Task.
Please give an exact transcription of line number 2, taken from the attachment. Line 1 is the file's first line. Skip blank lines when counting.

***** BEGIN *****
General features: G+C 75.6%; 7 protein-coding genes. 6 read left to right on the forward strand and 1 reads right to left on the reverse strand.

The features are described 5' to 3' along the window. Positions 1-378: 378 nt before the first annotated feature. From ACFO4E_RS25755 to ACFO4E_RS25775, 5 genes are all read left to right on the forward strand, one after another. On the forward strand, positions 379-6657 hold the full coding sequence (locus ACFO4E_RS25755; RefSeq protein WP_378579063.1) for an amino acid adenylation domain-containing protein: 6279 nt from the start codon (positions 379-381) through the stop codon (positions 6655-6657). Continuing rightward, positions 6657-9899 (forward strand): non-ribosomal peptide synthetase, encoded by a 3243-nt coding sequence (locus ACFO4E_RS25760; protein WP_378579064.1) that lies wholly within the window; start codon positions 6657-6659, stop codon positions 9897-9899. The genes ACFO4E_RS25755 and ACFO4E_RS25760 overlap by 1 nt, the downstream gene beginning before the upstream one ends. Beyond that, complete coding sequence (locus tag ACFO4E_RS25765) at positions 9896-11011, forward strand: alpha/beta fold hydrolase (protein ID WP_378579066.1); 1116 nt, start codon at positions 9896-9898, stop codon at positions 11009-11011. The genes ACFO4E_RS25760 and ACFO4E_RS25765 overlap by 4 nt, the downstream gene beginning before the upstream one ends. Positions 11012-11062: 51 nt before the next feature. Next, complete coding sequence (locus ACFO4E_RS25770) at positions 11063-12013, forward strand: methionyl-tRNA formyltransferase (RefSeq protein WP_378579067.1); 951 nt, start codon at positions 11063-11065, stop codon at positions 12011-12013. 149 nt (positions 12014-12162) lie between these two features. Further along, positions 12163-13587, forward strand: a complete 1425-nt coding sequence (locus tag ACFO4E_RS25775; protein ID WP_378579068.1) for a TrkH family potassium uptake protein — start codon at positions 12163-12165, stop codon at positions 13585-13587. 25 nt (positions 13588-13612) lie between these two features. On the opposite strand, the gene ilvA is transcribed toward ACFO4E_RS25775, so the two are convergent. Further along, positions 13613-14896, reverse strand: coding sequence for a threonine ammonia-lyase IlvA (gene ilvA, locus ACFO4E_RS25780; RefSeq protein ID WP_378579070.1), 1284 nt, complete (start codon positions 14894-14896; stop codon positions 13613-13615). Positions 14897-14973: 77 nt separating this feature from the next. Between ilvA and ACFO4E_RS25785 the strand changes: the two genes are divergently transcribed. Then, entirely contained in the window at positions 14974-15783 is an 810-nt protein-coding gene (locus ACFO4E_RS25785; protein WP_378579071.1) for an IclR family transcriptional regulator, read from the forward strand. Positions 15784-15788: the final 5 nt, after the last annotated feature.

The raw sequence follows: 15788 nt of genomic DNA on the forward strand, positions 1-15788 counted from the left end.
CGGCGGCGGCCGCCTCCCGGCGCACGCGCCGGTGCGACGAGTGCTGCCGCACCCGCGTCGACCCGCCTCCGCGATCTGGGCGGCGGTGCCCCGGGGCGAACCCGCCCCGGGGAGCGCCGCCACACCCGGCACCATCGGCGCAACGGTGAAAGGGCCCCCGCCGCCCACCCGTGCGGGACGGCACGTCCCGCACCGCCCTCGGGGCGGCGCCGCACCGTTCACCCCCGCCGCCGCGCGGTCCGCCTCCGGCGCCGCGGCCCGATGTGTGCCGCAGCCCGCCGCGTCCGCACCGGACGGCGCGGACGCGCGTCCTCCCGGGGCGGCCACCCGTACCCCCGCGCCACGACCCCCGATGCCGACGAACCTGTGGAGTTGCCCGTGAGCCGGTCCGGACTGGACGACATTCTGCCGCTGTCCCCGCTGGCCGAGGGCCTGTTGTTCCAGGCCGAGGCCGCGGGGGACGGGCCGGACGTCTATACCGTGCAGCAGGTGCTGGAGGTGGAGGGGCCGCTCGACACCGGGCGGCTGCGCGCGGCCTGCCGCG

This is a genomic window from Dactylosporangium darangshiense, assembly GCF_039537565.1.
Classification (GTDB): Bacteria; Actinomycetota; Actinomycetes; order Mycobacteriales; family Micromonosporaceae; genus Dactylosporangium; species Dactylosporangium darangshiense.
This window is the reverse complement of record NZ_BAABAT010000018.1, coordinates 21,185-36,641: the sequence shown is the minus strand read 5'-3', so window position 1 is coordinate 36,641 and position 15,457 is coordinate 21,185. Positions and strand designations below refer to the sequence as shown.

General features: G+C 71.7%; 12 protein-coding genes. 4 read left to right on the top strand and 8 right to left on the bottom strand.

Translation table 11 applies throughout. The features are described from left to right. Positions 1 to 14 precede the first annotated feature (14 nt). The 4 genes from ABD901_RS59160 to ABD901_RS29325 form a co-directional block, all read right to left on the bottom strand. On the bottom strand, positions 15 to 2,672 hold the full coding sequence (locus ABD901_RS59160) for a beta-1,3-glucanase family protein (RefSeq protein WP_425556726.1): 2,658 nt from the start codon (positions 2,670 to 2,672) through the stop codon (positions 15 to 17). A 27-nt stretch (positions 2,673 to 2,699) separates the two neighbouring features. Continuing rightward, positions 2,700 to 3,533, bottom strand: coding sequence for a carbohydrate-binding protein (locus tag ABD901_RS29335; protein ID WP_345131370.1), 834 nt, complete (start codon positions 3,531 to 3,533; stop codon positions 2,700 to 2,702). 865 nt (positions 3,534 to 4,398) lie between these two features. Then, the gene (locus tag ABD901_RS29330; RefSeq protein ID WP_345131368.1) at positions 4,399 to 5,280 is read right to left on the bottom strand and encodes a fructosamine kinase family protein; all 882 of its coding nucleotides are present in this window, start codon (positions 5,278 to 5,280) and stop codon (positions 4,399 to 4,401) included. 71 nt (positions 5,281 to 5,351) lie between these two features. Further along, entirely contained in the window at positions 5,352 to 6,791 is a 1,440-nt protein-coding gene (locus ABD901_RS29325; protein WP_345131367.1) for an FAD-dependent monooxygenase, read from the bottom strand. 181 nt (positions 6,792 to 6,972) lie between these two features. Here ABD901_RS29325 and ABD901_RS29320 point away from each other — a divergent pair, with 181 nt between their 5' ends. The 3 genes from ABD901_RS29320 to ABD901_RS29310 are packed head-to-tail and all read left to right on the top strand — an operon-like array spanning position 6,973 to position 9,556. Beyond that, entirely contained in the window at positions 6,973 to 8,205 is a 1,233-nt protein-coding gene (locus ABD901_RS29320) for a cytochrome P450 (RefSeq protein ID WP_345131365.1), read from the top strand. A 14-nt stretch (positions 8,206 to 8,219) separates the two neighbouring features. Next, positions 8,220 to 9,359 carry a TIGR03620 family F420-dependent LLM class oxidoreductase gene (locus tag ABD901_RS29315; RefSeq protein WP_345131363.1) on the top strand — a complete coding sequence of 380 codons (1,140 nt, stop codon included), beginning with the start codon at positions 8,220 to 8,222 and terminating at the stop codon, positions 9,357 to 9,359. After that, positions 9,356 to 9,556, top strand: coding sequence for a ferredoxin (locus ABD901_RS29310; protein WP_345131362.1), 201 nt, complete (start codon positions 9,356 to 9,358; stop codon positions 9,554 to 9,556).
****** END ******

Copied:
The features are described 5' to 3' along the window. Positions 1-378: 378 nt before the first annotated feature. From ACFO4E_RS25755 to ACFO4E_RS25775, 5 genes are all read left to right on the forward strand, one after another. On the forward strand, positions 379-6657 hold the full coding sequence (locus ACFO4E_RS25755; RefSeq protein WP_378579063.1) for an amino acid adenylation domain-containing protein: 6279 nt from the start codon (positions 379-381) through the stop codon (positions 6655-6657). Continuing rightward, positions 6657-9899 (forward strand): non-ribosomal peptide synthetase, encoded by a 3243-nt coding sequence (locus ACFO4E_RS25760; protein WP_378579064.1) that lies wholly within the window; start codon positions 6657-6659, stop codon positions 9897-9899. The genes ACFO4E_RS25755 and ACFO4E_RS25760 overlap by 1 nt, the downstream gene beginning before the upstream one ends. Beyond that, complete coding sequence (locus tag ACFO4E_RS25765) at positions 9896-11011, forward strand: alpha/beta fold hydrolase (protein ID WP_378579066.1); 1116 nt, start codon at positions 9896-9898, stop codon at positions 11009-11011. The genes ACFO4E_RS25760 and ACFO4E_RS25765 overlap by 4 nt, the downstream gene beginning before the upstream one ends. Positions 11012-11062: 51 nt before the next feature. Next, complete coding sequence (locus ACFO4E_RS25770) at positions 11063-12013, forward strand: methionyl-tRNA formyltransferase (RefSeq protein WP_378579067.1); 951 nt, start codon at positions 11063-11065, stop codon at positions 12011-12013. 149 nt (positions 12014-12162) lie between these two features. Further along, positions 12163-13587, forward strand: a complete 1425-nt coding sequence (locus tag ACFO4E_RS25775; protein ID WP_378579068.1) for a TrkH family potassium uptake protein — start codon at positions 12163-12165, stop codon at positions 13585-13587. 25 nt (positions 13588-13612) lie between these two features. On the opposite strand, the gene ilvA is transcribed toward ACFO4E_RS25775, so the two are convergent. Further along, positions 13613-14896, reverse strand: coding sequence for a threonine ammonia-lyase IlvA (gene ilvA, locus ACFO4E_RS25780; RefSeq protein ID WP_378579070.1), 1284 nt, complete (start codon positions 14894-14896; stop codon positions 13613-13615). Positions 14897-14973: 77 nt separating this feature from the next. Between ilvA and ACFO4E_RS25785 the strand changes: the two genes are divergently transcribed. Then, entirely contained in the window at positions 14974-15783 is an 810-nt protein-coding gene (locus ACFO4E_RS25785; protein WP_378579071.1) for an IclR family transcriptional regulator, read from the forward strand. Positions 15784-15788: the final 5 nt, after the last annotated feature.